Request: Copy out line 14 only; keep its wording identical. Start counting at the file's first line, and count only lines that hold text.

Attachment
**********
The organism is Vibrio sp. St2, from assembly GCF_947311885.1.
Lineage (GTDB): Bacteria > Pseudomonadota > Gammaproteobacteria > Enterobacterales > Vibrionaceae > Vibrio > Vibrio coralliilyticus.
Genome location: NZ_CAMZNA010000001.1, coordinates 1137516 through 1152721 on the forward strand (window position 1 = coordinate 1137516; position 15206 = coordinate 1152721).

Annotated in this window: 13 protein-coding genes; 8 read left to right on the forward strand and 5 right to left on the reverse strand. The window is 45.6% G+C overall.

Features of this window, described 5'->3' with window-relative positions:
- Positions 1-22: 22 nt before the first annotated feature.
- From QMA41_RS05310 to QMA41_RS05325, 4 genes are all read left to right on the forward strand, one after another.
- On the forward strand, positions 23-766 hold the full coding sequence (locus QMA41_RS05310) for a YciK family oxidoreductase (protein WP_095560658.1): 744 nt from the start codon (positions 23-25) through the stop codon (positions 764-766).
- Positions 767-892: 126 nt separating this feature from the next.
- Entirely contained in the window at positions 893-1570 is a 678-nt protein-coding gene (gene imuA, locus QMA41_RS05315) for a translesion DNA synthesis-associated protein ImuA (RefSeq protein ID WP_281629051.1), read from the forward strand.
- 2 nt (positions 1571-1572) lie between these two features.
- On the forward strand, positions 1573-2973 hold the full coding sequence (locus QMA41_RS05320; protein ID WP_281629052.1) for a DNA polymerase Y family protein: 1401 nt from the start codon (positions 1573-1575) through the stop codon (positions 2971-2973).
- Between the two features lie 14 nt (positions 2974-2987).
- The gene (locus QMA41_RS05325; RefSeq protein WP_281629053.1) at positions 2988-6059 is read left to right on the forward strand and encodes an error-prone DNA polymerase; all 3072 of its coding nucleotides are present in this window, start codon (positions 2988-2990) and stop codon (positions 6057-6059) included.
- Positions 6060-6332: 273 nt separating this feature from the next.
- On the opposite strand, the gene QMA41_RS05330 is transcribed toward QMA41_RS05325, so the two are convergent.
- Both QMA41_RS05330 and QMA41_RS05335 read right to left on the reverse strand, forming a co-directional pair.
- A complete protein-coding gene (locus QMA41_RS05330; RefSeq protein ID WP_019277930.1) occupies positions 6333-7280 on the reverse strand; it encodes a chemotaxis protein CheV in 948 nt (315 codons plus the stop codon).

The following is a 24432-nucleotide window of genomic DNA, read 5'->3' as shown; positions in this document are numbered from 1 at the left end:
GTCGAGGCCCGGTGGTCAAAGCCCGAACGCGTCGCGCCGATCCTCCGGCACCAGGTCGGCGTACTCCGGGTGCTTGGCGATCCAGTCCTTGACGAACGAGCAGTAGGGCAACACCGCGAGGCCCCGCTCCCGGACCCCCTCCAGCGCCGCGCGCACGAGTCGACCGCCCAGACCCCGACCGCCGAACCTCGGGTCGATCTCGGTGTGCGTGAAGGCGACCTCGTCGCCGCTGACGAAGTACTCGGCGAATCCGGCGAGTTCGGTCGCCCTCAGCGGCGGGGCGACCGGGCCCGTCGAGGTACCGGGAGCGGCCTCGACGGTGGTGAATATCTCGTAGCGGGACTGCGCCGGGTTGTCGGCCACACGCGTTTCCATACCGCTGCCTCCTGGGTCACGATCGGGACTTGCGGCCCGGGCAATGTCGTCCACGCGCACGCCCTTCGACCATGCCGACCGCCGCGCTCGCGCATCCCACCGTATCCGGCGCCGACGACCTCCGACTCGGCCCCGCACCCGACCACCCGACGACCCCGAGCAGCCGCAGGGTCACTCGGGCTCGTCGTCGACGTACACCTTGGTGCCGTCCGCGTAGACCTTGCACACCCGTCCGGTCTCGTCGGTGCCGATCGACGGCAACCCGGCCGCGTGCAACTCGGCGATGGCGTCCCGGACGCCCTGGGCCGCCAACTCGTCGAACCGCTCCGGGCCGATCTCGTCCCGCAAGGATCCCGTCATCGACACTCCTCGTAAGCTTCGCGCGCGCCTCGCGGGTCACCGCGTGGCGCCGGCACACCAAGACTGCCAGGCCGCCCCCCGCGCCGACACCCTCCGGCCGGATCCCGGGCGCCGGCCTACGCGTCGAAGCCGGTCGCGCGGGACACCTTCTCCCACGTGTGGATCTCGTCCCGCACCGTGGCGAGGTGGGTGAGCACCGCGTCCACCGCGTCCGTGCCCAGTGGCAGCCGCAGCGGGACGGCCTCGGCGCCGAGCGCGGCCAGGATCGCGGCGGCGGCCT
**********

- The gene (locus QMA41_RS05325; RefSeq protein WP_281629053.1) at positions 2988-6059 is read left to right on the forward strand and encodes an error-prone DNA polymerase; all 3072 of its coding nucleotides are present in this window, start codon (positions 2988-2990) and stop codon (positions 6057-6059) included.